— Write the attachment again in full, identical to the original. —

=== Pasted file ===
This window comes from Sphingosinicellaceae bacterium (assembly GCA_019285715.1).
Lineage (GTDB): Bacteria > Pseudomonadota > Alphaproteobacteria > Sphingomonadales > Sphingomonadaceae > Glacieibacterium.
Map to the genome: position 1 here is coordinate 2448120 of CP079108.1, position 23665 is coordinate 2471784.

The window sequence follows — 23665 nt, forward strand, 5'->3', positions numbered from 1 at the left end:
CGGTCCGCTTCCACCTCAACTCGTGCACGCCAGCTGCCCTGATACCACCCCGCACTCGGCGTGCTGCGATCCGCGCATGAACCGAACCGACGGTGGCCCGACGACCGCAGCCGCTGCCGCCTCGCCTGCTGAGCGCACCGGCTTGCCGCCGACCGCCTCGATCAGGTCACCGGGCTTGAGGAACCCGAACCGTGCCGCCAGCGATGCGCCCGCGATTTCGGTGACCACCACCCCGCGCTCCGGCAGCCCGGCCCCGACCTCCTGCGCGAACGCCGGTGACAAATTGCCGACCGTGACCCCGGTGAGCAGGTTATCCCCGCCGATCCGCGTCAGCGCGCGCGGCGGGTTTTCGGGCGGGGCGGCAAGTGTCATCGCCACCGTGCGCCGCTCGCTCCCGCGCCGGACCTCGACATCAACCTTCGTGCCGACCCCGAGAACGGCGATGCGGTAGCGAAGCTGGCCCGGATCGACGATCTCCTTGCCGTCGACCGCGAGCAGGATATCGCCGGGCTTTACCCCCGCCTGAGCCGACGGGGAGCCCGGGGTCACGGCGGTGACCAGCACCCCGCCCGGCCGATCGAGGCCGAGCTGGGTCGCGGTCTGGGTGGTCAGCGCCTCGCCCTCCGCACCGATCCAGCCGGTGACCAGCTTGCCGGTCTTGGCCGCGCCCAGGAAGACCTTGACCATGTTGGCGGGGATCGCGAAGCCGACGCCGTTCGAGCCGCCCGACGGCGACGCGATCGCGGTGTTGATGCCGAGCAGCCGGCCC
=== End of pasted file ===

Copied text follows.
This window comes from Sphingosinicellaceae bacterium (assembly GCA_019285715.1).
Lineage (GTDB): Bacteria > Pseudomonadota > Alphaproteobacteria > Sphingomonadales > Sphingomonadaceae > Glacieibacterium.
Map to the genome: position 1 here is coordinate 2448120 of CP079108.1, position 23665 is coordinate 2471784.

The window sequence follows — 23665 nt, forward strand, 5'->3', positions numbered from 1 at the left end:
CGGTCCGCTTCCACCTCAACTCGTGCACGCCAGCTGCCCTGATACCACCCCGCACTCGGCGTGCTGCGATCCGCGCATGAACCGAACCGACGGTGGCCCGACGACCGCAGCCGCTGCCGCCTCGCCTGCTGAGCGCACCGGCTTGCCGCCGACCGCCTCGATCAGGTCACCGGGCTTGAGGAACCCGAACCGTGCCGCCAGCGATGCGCCCGCGATTTCGGTGACCACCACCCCGCGCTCCGGCAGCCCGGCCCCGACCTCCTGCGCGAACGCCGGTGACAAATTGCCGACCGTGACCCCGGTGAGCAGGTTATCCCCGCCGATCCGCGTCAGCGCGCGCGGCGGGTTTTCGGGCGGGGCGGCAAGTGTCATCGCCACCGTGCGCCGCTCGCTCCCGCGCCGGACCTCGACATCAACCTTCGTGCCGACCCCGAGAACGGCGATGCGGTAGCGAAGCTGGCCCGGATCGACGATCTCCTTGCCGTCGACCGCGAGCAGGATATCGCCGGGCTTTACCCCCGCCTGAGCCGACGGGGAGCCCGGGGTCACGGCGGTGACCAGCACCCCGCCCGGCCGATCGAGGCCGAGCTGGGTCGCGGTCTGGGTGGTCAGCGCCTCGCCCTCCGCACCGATCCAGCCGGTGACCAGCTTGCCGGTCTTGGCCGCGCCCAGGAAGACCTTGACCATGTTGGCGGGGATCGCGAAGCCGACGCCGTTCGAGCCGCCCGACGGCGACGCGATCGCGGTGTTGATGCCGAGCAGCCGGCCC